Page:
- True to size
- Excellent grip
- Secure fit
- Sleek design
- A little blister
Saucony Guide ISO 2 review
The Saucony Guide ISO 2 is one of Saucony's older most reliable stability shoes for overpronators. It is now available for £60 since the Saucony Guide 13 recently came out in November 2019.
The Guide ISO 2 is pretty stable
Most of the Guide ISO 2's stability comes from the midsole part of the shoe. You will notice in the picture below the white strip that runs directly below the arch. This offers great support for overpronators as this part of the shoe is firmer.
And, if your arch rolls over as your foot strikes the floor, the shoe will naturally aid in keeping your foot striking the floor straight, and this will help to prevent injuries from a poor running form.
The midsole also contains PWRFOAM, which is tasked with converting energy from the landing phase into kinetic energy that the foot can energize during lift-off.
Considering it's a pretty stable shoe, it's also light, weighing in at 292g for men and 255g for women.
As soon as I tried these shoes on, I noticed a difference in my running mechanics (this was conducted on a treadmill with a specialized team of running experts). Instantly, my overpronation stopped, and my foot strike was better.
It provides excellent traction over surfaces
The outsole part of the shoe is covered with a rubber compound called XT-900. This layer protects against wear and tear and provides excellent traction over surfaces.
It also contains a layer of IBR+. This is particularly important as this is what gives the shoe the sponge-like feeling whilst running over any terrain.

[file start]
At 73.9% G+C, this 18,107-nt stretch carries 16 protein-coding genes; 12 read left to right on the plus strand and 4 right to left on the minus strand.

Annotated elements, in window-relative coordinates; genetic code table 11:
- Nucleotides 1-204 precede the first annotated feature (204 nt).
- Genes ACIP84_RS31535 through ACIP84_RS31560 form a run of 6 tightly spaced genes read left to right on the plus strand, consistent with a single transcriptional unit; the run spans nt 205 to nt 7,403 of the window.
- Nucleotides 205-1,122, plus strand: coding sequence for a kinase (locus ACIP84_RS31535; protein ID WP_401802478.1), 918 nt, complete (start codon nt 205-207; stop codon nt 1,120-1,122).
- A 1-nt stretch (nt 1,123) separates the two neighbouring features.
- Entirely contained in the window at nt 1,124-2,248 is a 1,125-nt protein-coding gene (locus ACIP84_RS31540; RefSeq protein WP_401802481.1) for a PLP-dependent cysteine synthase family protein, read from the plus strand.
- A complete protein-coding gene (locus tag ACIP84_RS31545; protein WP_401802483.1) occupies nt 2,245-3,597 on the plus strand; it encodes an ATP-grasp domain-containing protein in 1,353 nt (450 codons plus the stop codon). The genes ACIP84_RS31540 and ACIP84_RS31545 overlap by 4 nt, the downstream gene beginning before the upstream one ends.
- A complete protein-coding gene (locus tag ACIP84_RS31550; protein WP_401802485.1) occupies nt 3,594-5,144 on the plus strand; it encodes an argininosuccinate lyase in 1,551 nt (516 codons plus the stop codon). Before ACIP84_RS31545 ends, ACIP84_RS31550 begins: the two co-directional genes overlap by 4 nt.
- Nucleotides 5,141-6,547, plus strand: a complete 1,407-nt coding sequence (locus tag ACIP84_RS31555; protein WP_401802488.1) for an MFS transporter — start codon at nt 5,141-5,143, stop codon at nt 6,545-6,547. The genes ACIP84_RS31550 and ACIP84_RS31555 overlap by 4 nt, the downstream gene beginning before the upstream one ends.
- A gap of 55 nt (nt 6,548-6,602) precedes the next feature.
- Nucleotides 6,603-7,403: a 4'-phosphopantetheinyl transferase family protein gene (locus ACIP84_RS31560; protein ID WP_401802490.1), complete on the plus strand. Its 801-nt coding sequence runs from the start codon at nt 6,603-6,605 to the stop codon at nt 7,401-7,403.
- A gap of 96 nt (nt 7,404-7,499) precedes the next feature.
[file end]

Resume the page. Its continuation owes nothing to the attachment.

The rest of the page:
As you can see from the picture below, the tread of the shoe is designed in zig-zag grooves, which give a smooth transition to the toe-off phase of the gait cycle.
I have used my Guide ISO 2 for over 450 miles now, and the soles are still in great condition!
The shoe that hugs your feet
The upper unit of the Guide ISO 2 contains an ISOFIT foot-hugging technology (this was my favourite part of the shoe). Not only did the shoe correct my running mechanics, but it also felt remarkably comfortable.
The stretchy mesh and overlays really helped to make my feet feel secure and to give me the confidence I needed whilst running over more harsh terrain.
I found the support around the ankle area was strong enough to feel confident but not overly harsh that I found it uncomfortable. Whilst the shoe offers good overall support, it does not over constrict your foot's movement.
It offers a nice toe box, which works well for me, and I have avoided any blisters even on my longer runs of marathon distance. Pictured below is another example of how durable the shoe is.
This picture has been taken after over 450 miles of running in the shoe, and as you can see, only minimum damage is done to the mesh part of the shoe.
It's still solid and has not lost its shape
Another thing I really like about the Guide ISO 2 is the comfy heel fit you get. It is sturdy and well fitted but did not require any breaking in.
I can think of lots of shoes I've had to break in and ended up getting lots of sore, blistered skin on my heel. I didn't get this with this shoe. I literally went straight into a few shorter runs to test it and was easily able to start back with the longer distances right away.
Even after running plenty of miles in this shoe and being a bit lazy by putting it back on without untying the laces (we all do it), it's still solid and not lost its shape as some others do.
Aesthetics: It's a thumbs up from me!
Saucony's quirky colour range continues with the Guide ISO 2. I was drawn to this shoe out of most of the others in the running shop I went to.
The sleek design of the upper mesh makes the shoe appear aesthetically pleasing.
So far, for me, this shoe has been perfect. It's been comfortable even up to marathon distance. It's been reliable whilst running on road and some light trails.
I have yet to have a blister caused by the shoe. I did get one a few months back.
It's been my favourite shoe for a long time, and I generally think I have got every pennyworth out of the shoe so far (I did get a good deal).
I should really retire this shoe soon as I am approaching the 450-mile mark, but I'd like to see how far I can take it before I feel it needs to be changed.
I already have my eye on its successor, and if its anything like this shoe, I'll be well impressed!